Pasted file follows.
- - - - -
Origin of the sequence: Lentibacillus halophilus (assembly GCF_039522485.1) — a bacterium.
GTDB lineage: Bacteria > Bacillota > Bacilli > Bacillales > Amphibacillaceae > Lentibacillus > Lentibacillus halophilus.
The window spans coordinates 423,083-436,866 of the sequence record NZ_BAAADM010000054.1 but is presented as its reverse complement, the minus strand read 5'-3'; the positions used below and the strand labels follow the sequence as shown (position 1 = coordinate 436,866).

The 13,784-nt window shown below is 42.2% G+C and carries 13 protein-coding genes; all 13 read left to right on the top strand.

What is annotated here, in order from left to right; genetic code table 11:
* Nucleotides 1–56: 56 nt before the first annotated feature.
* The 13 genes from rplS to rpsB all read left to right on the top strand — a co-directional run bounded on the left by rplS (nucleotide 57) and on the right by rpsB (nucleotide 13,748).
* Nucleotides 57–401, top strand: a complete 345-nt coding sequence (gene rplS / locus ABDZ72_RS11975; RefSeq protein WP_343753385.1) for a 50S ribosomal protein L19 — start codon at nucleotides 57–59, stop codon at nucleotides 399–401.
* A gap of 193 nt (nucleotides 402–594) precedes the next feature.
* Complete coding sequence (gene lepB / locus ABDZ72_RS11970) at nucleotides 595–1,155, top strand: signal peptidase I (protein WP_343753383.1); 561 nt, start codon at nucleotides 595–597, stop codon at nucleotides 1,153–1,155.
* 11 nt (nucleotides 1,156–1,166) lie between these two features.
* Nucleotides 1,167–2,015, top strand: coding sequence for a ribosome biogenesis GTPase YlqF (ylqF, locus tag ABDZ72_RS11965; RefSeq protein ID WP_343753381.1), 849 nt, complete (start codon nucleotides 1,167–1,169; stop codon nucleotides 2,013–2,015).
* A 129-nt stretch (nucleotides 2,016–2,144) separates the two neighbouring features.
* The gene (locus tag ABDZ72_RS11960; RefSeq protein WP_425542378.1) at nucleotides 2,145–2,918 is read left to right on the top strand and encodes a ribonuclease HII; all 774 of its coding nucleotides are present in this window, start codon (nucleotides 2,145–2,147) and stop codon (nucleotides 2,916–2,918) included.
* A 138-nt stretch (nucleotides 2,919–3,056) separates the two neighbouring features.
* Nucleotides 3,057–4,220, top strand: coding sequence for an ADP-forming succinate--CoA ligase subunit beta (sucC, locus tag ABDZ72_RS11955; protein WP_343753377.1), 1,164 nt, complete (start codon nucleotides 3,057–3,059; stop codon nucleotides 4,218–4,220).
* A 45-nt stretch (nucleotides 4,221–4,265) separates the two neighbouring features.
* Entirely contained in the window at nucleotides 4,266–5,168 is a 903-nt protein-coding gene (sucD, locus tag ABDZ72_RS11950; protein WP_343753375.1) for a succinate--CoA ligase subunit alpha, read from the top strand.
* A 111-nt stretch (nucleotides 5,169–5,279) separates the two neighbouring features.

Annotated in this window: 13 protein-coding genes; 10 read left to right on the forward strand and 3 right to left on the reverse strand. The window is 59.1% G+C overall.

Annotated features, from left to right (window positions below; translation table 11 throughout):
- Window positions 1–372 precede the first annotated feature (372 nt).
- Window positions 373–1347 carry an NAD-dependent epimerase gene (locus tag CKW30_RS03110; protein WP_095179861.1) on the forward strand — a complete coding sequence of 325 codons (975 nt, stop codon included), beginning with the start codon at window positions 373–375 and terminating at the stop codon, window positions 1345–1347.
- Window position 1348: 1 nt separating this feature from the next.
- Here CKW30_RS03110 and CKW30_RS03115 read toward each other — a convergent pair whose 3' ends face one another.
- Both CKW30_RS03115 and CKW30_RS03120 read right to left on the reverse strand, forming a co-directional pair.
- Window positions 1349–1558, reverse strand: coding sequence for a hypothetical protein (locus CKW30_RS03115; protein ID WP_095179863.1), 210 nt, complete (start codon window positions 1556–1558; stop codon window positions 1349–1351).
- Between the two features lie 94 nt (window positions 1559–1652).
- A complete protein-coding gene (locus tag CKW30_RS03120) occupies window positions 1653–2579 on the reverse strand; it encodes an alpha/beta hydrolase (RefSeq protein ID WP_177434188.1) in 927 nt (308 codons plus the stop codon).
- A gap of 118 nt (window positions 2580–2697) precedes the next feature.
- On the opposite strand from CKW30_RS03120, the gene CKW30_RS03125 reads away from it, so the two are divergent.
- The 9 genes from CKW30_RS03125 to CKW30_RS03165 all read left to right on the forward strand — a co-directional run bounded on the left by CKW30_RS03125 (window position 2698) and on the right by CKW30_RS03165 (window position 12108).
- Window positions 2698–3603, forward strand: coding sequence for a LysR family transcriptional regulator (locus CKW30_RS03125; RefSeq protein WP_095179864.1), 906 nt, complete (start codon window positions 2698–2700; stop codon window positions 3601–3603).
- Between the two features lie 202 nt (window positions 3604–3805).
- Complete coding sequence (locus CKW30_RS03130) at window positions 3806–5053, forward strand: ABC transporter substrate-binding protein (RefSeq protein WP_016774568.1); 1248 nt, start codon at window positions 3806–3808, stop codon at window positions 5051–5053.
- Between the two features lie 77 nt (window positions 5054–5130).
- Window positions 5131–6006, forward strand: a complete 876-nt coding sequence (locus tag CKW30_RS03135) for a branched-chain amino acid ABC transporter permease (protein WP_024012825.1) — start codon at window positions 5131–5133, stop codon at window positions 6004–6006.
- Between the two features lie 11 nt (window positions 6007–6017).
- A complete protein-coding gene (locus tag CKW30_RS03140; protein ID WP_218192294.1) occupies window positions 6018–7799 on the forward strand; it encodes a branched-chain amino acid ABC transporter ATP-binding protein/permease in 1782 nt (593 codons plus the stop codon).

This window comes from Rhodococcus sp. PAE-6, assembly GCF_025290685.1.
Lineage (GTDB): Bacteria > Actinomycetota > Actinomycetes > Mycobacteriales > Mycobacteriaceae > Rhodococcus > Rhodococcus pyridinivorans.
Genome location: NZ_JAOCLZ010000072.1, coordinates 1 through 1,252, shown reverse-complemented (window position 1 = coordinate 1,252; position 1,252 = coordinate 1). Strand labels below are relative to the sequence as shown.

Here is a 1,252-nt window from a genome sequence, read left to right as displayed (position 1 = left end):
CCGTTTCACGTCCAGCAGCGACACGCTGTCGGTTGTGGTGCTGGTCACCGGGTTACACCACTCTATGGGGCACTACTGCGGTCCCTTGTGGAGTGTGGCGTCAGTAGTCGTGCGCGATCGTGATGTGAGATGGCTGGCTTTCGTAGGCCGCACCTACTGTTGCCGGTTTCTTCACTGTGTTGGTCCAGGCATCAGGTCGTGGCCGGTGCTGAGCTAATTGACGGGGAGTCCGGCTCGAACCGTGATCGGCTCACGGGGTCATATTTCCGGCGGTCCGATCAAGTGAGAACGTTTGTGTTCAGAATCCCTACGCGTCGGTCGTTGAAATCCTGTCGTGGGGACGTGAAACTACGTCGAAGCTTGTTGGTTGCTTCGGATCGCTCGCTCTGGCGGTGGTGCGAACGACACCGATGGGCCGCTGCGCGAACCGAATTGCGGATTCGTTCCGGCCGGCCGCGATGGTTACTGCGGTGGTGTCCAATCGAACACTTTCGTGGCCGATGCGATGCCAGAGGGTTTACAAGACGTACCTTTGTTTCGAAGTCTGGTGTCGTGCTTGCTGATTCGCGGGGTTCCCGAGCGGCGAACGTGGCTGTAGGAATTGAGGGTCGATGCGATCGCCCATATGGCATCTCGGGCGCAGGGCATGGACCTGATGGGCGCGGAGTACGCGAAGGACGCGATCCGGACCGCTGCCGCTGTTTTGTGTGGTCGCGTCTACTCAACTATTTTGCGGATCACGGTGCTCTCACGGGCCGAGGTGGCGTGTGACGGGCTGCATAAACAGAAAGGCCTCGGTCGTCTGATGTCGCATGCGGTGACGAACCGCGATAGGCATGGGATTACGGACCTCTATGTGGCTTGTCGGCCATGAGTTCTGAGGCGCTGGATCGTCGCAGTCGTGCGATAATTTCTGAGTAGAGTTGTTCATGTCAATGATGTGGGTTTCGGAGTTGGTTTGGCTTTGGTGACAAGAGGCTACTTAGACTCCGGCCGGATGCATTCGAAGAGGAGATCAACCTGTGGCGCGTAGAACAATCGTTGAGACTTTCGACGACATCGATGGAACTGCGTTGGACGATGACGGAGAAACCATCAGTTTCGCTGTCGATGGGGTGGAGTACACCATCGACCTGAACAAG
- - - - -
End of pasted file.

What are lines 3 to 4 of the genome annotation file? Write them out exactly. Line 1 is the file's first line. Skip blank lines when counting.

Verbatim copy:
The window spans coordinates 423,083-436,866 of the sequence record NZ_BAAADM010000054.1 but is presented as its reverse complement, the minus strand read 5'-3'; the positions used below and the strand labels follow the sequence as shown (position 1 = coordinate 436,866).

The 13,784-nt window shown below is 42.2% G+C and carries 13 protein-coding genes; all 13 read left to right on the top strand.